One area that appears to have been changed is the treatment of first responders and “essential” employees. They were not eligible for civil leave, which was only available to employees deemed “non-essential” who could not work from home. According to a March 22 Montaño memo, it had been left up to department heads to decide who was essential or not.
But it appears that all city employees will be eligible for the newly created sick leave.
“The Families First Coronavirus Relief Act, or FFCRA, does allow employers to exclude emergency responders and healthcare workers. It does not require it,” Goforth said during Monday’s Civil Service Commission meeting. “The city has no intent to exclude emergency responders or healthcare workers.”
One potential concern during Monday’s meeting was whether first responders might be underpaid in comparison to their usual paycheck during their leave. The new rules say that at maximum, an employee can receive up to 80 hours of leave pay for the two weeks. But many of those employees regularly work more than 40 hours a week on average.
While Goforth didn’t lay out a concrete plan during Monday’s meeting, he suggested that the city would take steps to address the potential underpayment issue.
“I can’t commit to what else the city is going to do,” Goforth said. “But I don’t think the city has any intention to leave our emergency responders and healthcare workers with less paid leave in this situation than other city employees.”
He also said that employees will be able to supplement the federal leave pay with their own sick days or civil leave days.
SUB: The full rules
The rules passed by the commission on Monday are broken down into two sections. The first provides for two weeks of emergency paid sick leave. In order to be eligible, an employee needs to be unable to work remotely and fit one of six qualifying descriptions:
- Subject to a quarantine or isolation order related to the coronavirus
- Advised by a medical professional to self-quarantine
- Experiencing coronavirus symptoms
- Caring for somebody who is under a government order or medical guidance to quarantine or self-isolate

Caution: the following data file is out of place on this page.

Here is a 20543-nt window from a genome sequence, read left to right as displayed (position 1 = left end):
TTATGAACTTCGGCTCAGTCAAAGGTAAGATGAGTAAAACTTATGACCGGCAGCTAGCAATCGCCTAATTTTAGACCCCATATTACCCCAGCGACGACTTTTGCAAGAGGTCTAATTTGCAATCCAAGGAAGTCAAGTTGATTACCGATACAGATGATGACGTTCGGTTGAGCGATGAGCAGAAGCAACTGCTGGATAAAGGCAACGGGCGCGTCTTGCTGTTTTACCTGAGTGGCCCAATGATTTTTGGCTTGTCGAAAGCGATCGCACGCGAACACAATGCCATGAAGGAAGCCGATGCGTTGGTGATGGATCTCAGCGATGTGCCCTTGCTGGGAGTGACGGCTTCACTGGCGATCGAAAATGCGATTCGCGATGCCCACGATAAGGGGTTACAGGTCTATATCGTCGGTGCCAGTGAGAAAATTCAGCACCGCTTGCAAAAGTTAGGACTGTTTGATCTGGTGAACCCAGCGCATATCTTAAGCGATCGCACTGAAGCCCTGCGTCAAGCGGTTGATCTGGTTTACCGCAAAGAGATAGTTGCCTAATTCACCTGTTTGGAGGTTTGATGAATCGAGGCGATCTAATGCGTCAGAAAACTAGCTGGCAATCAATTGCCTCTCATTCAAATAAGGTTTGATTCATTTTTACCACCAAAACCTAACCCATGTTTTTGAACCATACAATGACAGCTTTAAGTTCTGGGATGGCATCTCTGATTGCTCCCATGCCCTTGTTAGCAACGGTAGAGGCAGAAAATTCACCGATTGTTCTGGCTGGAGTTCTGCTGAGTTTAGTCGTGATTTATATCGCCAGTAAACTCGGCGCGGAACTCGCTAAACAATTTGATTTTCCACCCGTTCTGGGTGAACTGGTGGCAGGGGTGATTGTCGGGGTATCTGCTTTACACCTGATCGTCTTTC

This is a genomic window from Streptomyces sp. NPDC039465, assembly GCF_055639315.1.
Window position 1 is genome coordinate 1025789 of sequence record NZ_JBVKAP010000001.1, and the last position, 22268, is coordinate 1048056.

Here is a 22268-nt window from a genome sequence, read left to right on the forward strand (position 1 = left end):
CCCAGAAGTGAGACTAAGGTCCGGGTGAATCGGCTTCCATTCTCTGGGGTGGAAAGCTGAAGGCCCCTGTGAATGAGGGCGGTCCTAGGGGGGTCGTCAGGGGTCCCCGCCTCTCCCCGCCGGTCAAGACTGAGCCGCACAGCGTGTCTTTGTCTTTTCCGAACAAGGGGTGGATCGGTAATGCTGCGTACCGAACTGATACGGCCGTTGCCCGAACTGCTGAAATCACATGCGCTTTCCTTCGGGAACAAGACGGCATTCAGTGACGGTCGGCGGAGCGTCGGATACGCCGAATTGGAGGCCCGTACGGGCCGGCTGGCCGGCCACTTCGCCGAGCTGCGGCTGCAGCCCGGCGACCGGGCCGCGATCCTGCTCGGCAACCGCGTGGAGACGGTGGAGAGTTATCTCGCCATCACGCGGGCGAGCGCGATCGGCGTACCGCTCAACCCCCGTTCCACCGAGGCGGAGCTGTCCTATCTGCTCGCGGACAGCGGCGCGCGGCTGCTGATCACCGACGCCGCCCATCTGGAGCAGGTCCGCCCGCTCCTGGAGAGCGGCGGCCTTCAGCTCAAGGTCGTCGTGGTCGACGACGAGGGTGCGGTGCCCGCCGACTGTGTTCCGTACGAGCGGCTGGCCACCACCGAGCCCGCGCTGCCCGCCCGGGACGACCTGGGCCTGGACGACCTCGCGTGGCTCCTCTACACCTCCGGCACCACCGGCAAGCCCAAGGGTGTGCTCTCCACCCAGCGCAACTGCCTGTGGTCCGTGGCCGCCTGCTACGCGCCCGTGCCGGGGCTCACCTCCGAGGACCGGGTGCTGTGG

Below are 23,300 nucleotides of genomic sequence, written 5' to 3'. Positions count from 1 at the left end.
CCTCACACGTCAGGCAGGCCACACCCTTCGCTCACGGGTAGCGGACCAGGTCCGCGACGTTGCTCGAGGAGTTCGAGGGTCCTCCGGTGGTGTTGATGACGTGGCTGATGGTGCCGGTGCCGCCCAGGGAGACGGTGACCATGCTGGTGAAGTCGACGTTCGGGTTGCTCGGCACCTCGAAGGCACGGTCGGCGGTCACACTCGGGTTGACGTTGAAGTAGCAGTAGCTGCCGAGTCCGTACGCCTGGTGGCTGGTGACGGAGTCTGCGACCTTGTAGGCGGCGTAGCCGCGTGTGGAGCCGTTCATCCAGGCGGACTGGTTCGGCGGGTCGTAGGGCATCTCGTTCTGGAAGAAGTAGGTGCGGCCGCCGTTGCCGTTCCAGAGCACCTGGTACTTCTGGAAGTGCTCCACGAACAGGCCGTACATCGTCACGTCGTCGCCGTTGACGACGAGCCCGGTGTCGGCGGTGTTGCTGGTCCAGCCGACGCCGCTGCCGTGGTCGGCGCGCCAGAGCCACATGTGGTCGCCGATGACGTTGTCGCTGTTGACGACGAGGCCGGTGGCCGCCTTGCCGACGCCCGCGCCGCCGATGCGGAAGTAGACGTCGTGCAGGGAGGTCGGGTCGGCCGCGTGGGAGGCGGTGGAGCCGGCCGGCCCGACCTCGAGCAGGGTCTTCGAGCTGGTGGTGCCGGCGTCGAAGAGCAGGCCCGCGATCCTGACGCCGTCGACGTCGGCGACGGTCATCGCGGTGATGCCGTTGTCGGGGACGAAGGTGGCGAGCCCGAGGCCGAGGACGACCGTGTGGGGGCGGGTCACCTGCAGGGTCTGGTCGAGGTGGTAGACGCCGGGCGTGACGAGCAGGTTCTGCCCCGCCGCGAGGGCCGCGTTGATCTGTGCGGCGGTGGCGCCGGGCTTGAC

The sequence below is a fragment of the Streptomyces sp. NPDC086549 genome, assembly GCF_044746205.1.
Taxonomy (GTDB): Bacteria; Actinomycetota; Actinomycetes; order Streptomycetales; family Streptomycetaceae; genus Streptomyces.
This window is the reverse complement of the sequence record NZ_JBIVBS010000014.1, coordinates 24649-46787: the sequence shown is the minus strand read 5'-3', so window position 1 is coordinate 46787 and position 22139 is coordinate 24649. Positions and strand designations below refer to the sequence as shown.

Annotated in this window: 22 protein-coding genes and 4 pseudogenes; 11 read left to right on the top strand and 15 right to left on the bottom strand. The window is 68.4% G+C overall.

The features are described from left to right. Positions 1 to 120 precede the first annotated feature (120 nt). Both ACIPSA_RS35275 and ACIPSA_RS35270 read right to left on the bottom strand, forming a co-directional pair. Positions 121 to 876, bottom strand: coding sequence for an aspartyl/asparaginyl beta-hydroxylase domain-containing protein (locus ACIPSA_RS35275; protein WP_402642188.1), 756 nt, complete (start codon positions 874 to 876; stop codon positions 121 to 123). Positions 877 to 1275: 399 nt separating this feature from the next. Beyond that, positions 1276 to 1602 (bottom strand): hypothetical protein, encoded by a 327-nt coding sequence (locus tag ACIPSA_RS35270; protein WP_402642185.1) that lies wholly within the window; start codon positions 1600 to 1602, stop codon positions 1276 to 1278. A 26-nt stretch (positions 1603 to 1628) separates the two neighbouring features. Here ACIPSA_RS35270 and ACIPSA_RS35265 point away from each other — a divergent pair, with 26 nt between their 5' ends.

- Caring for a child who can’t go to school or their usual caretaker due to the coronavirus
- Experiencing “any other substantially similar condition” as provided by the US Secretary of Health and Human Services.
City officials said it’s likely that every city employee qualifies for the pay under the first category — quarantine or isolation orders — because of ongoing city and state stay at home orders.
Full-time employees can receive up to 80 hours of pay over the two weeks. Part-time employees will receive “the average number of hours” they work over two weeks. The rate of pay, however, will differ depending on the reason for taking leave.
If the employee has to take leave due to quarantine, isolation or because he or she is experiencing symptoms, the employee will receive full pay up to $511 a day. For descriptions four through six, employees will receive two-thirds of their usual pay up to $200 a day.
The second section of the new civil service rules provides for emergency family and medical leave pay. That is only for employees who need leave because they are taking care of a child whose school is cancelled or whose caretaker is unavailable due to the coronavirus.
Those employees receive 12 weeks of additional leave, although two of those weeks are unpaid. However, they will only receive two thirds of their usual pay up to $200 a day, regardless of if they are full or part-time. Employees also need to have worked for the city for at least 30 days before being eligible for these benefits.
For employees who are eligible for this leave, it appears they will also be able to use the two weeks of federal emergency paid sick leave to fill the gap of the two unpaid weeks.
“We’re not aware of any employee who only qualifies under reason number 5,” caring for a child who can’t go to school, said Deputy City Attorney Elizabeth Robins. “So while they might have multiple reasons for which they qualify under the law, we’re going to use the one that provides the maximum pay. And the guidance under the FFCRA is to apply the emergency pay first, because the first two weeks of the expanded family medical leave is not paid.”